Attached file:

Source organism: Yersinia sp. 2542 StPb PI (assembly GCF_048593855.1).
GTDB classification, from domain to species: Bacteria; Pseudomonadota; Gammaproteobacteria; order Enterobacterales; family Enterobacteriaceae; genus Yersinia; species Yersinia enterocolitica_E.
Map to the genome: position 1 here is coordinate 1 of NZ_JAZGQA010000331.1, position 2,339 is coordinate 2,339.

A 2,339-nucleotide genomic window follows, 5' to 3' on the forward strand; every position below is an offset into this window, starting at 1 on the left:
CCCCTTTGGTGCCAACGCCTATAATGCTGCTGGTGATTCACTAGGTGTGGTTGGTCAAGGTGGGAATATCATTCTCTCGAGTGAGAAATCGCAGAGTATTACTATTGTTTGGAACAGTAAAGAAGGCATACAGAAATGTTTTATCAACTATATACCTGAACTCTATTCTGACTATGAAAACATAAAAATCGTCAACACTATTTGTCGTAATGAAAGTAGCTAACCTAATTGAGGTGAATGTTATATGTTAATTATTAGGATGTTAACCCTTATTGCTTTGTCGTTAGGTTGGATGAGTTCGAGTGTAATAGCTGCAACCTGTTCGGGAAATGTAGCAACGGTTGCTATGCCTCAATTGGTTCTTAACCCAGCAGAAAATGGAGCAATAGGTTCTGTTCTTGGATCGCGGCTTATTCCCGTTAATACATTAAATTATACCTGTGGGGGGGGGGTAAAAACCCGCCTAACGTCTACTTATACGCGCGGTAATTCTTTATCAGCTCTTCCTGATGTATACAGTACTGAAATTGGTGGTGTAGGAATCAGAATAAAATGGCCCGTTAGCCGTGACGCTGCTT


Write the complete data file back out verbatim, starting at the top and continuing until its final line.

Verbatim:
Source organism: Yersinia sp. 2542 StPb PI (assembly GCF_048593855.1).
GTDB classification, from domain to species: Bacteria; Pseudomonadota; Gammaproteobacteria; order Enterobacterales; family Enterobacteriaceae; genus Yersinia; species Yersinia enterocolitica_E.
Map to the genome: position 1 here is coordinate 1 of NZ_JAZGQA010000331.1, position 2,339 is coordinate 2,339.

A 2,339-nucleotide genomic window follows, 5' to 3' on the forward strand; every position below is an offset into this window, starting at 1 on the left:
CCCCTTTGGTGCCAACGCCTATAATGCTGCTGGTGATTCACTAGGTGTGGTTGGTCAAGGTGGGAATATCATTCTCTCGAGTGAGAAATCGCAGAGTATTACTATTGTTTGGAACAGTAAAGAAGGCATACAGAAATGTTTTATCAACTATATACCTGAACTCTATTCTGACTATGAAAACATAAAAATCGTCAACACTATTTGTCGTAATGAAAGTAGCTAACCTAATTGAGGTGAATGTTATATGTTAATTATTAGGATGTTAACCCTTATTGCTTTGTCGTTAGGTTGGATGAGTTCGAGTGTAATAGCTGCAACCTGTTCGGGAAATGTAGCAACGGTTGCTATGCCTCAATTGGTTCTTAACCCAGCAGAAAATGGAGCAATAGGTTCTGTTCTTGGATCGCGGCTTATTCCCGTTAATACATTAAATTATACCTGTGGGGGGGGGGTAAAAACCCGCCTAACGTCTACTTATACGCGCGGTAATTCTTTATCAGCTCTTCCTGATGTATACAGTACTGAAATTGGTGGTGTAGGAATCAGAATAAAATGGCCCGTTAGCCGTGACGCTGCTT